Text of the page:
According to the construction method, there are two kinds of prestressed concrete:

  1. Pre-tensioned concrete
  2. Bonded Post-tensioned concrete. 
  3. Unbonded Post-tensioned concrete

Pre-tensioned Concrete

In this method, wires or tendons are tensioned at first and concrete is poured later. It creates a good bondage between the tendon and concrete. As a result, the tendons are protected from corrosion and tensions are transferred directly. Tendons are anchored and stretched and the stress is transferred to the concrete when it is hard. Then the tendon tries to get back to the original length, but resisted by the bond between the concrete hence it induces compressive force in it.

Pre tensioned concrete
Pre-tensioned Concrete [Image source: Google]

Bonded Post-tensioned Concrete

Similar to pre-stressing but here concrete is poured first then tendons are tensioned. Tendons are placed at suitable places in the member and then casting is done. After the concrete becomes hard, the tendons are tensioned by hydraulic jacks against the concrete. When the tendons have tensioned sufficiently, according to design, they are fixed in position. After the jacks are removed, tension remains and it transfers pressure to the concrete. This method is widely used in building monolithic slabs for mega house construction projects where expansive soil sometimes creates problems. Moreover, post-tensioned concrete is also used in bridges.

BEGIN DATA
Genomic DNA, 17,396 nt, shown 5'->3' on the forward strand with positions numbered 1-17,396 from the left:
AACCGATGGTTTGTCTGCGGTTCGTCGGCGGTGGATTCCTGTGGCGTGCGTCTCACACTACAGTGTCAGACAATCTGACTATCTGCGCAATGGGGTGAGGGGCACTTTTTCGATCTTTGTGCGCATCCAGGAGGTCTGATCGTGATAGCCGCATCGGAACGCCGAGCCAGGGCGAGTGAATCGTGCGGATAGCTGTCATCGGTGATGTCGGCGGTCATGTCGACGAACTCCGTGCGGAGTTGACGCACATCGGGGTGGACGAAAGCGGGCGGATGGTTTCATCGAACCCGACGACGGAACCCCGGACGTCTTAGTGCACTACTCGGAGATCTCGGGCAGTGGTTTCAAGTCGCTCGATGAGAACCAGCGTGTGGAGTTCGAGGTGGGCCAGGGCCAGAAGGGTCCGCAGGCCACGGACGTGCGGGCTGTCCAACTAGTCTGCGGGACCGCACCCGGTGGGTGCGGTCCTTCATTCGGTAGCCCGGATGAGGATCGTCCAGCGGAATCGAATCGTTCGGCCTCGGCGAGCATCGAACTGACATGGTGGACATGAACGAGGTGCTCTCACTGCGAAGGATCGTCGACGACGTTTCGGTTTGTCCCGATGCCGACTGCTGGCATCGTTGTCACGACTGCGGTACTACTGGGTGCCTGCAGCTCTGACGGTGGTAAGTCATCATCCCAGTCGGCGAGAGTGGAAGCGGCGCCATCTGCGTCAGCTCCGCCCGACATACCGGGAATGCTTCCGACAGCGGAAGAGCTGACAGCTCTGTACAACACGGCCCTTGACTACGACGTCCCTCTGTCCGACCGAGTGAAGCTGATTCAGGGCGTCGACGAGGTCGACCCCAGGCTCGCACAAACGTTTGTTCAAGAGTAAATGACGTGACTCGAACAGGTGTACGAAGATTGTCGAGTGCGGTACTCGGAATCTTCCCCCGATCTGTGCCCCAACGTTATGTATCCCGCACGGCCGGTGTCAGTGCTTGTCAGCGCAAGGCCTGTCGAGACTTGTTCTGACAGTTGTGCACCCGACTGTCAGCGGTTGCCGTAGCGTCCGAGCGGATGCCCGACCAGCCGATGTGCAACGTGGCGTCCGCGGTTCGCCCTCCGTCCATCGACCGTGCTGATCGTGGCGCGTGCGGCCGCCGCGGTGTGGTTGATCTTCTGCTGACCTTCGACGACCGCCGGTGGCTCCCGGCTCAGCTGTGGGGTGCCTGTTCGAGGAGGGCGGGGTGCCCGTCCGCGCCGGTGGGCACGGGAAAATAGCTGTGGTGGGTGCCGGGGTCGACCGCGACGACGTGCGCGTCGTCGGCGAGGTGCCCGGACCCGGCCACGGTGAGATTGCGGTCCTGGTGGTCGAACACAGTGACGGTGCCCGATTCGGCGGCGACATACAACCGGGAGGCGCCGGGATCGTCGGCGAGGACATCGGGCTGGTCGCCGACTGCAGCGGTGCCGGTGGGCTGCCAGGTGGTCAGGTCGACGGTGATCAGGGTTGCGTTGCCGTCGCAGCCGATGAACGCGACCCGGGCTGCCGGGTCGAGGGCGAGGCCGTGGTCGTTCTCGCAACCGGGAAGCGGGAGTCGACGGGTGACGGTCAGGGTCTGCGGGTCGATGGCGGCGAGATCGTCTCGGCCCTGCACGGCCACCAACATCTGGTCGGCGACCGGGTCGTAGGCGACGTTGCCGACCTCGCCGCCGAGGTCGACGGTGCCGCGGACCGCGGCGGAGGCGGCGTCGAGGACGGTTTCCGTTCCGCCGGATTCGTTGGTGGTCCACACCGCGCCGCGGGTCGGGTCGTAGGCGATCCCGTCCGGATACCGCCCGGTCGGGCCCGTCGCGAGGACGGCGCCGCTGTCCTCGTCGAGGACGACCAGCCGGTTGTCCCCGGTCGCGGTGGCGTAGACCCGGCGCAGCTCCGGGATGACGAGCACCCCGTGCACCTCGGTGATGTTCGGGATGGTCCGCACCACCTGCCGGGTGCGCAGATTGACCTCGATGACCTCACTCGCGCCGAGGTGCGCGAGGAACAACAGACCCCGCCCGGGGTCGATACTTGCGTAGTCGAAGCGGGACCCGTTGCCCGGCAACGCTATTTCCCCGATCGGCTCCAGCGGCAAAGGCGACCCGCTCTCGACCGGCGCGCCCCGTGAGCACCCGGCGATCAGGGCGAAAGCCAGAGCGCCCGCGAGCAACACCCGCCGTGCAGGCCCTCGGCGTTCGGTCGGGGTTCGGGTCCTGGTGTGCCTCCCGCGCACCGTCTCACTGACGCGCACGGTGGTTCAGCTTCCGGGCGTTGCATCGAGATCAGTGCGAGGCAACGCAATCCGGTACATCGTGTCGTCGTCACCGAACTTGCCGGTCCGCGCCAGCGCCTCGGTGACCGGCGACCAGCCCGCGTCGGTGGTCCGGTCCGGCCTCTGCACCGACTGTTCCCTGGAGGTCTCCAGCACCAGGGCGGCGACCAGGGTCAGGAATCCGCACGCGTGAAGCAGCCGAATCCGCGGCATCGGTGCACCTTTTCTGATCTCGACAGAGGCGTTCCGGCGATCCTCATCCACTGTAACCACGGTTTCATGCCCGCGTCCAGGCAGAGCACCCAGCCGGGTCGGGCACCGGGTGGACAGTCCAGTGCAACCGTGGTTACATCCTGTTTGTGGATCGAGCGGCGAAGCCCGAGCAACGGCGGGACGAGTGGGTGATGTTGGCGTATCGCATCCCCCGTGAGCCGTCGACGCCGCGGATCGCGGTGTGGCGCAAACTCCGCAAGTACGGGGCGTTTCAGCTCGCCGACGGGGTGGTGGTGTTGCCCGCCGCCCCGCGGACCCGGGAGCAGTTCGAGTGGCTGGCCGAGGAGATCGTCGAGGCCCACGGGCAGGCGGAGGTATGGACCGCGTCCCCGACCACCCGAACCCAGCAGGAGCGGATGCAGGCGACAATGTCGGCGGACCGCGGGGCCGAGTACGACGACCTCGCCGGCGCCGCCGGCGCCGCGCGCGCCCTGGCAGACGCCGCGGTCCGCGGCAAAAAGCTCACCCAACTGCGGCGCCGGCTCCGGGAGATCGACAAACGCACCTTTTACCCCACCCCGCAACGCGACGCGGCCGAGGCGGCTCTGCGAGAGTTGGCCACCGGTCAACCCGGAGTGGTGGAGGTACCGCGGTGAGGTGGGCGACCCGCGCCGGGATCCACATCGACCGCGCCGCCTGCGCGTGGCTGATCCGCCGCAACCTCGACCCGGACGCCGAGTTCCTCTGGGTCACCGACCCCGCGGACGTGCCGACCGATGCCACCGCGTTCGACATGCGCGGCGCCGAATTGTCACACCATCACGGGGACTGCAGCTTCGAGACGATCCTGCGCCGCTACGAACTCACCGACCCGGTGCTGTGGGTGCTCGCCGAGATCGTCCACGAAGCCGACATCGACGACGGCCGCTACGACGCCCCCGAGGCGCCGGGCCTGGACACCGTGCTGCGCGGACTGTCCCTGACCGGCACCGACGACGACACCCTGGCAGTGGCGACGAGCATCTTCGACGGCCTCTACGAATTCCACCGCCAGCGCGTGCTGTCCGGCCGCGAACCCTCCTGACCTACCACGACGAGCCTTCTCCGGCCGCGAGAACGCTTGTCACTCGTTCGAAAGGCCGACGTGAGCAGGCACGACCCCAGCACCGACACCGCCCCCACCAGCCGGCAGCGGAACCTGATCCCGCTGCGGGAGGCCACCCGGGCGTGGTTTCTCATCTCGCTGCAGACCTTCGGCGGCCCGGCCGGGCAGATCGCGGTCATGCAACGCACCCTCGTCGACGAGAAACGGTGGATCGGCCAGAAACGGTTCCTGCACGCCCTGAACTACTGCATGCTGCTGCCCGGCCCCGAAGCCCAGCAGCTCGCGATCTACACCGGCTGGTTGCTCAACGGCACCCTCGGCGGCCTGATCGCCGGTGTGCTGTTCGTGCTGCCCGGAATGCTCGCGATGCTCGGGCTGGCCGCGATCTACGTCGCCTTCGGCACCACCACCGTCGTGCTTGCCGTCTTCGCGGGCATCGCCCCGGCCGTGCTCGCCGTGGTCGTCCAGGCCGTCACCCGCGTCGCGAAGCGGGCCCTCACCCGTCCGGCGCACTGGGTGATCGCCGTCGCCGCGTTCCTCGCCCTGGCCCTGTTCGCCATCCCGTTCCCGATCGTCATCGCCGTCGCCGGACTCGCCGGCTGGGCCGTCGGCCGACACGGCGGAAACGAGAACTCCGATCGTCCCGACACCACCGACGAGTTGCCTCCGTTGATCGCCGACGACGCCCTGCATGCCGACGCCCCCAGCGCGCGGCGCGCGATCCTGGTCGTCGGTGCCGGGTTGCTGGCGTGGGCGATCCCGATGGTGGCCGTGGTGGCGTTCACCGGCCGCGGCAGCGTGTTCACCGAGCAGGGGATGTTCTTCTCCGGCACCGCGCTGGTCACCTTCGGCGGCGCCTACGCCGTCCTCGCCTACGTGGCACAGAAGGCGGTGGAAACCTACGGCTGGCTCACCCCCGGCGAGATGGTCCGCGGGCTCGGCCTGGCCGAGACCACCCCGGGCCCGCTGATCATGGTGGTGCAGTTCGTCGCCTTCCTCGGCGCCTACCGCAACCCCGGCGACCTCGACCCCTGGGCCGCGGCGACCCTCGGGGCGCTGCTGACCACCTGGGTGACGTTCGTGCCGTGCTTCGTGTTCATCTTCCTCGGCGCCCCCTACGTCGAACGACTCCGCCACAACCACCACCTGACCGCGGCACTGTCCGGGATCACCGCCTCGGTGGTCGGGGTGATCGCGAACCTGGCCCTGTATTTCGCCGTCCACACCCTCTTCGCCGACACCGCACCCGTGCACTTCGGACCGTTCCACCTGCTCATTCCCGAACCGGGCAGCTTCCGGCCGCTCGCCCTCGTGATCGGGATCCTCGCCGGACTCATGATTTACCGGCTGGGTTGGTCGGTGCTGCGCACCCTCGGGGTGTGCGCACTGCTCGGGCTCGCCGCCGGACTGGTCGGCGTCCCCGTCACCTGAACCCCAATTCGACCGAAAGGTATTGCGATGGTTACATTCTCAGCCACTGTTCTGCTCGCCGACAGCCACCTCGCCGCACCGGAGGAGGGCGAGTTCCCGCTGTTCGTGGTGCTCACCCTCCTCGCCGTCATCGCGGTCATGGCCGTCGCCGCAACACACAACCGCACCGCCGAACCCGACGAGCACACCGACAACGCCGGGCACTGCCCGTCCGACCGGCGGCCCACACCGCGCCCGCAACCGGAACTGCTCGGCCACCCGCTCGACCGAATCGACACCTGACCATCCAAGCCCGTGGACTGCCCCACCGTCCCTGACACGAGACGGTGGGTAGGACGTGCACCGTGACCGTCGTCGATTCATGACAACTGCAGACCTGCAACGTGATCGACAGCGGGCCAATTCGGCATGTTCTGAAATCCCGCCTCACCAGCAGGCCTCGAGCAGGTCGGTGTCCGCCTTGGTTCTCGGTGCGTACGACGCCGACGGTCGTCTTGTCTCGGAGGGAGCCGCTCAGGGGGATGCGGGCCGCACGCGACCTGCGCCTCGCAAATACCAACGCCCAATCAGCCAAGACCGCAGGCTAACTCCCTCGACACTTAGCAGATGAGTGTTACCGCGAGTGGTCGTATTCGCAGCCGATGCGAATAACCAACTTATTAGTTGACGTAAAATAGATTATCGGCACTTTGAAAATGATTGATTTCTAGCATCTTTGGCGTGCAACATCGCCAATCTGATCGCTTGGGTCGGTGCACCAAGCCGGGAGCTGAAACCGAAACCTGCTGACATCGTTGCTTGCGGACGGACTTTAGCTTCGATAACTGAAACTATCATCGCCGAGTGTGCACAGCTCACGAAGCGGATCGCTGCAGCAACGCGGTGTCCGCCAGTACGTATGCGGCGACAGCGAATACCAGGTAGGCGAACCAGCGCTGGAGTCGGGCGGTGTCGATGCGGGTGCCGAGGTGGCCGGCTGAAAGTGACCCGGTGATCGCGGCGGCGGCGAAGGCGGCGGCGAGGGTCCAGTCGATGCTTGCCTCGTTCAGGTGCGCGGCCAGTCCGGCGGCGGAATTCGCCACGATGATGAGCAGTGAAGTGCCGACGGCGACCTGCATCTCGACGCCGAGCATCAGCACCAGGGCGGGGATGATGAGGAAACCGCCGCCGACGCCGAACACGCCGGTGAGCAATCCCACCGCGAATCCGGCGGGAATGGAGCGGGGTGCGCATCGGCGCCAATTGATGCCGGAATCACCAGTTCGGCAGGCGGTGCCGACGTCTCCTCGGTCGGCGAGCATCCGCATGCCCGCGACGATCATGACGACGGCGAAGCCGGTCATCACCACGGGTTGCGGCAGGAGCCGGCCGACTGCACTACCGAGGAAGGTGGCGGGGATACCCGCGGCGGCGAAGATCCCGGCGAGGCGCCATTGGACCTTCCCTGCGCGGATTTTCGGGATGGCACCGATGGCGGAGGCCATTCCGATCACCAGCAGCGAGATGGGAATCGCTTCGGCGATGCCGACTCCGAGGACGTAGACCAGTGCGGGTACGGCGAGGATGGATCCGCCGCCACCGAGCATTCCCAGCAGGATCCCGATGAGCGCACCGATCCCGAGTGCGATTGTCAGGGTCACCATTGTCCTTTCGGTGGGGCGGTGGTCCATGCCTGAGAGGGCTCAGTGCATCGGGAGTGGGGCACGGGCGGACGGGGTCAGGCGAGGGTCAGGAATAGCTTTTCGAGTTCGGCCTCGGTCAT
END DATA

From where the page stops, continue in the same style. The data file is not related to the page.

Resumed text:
Post Tensioning Cables
Pre-tensioning Cables [Image source: Wikimedia Commons]

Unbonded Post-tensioned Concrete

It is little different from bonded post-tensioned concrete. It allows freedom to move the cables. For this, each tendon is coated with grease and covered by plastic. Stress transfer to the concrete is achieved by the cables through anchors. There are some advantages to this like-

  1. The ability to distress tendons before trying to repair work.
  2. The ability to individually adjust cables

Also, there are some disadvantages like if damaged, one or more than cable can be distress itself and burst out of the slab. 

 

Disclaimer

Please note that the information in Civiltoday.com is designed to provide general information on the topics presented. The information provided should not be used as a substitute for professional services.

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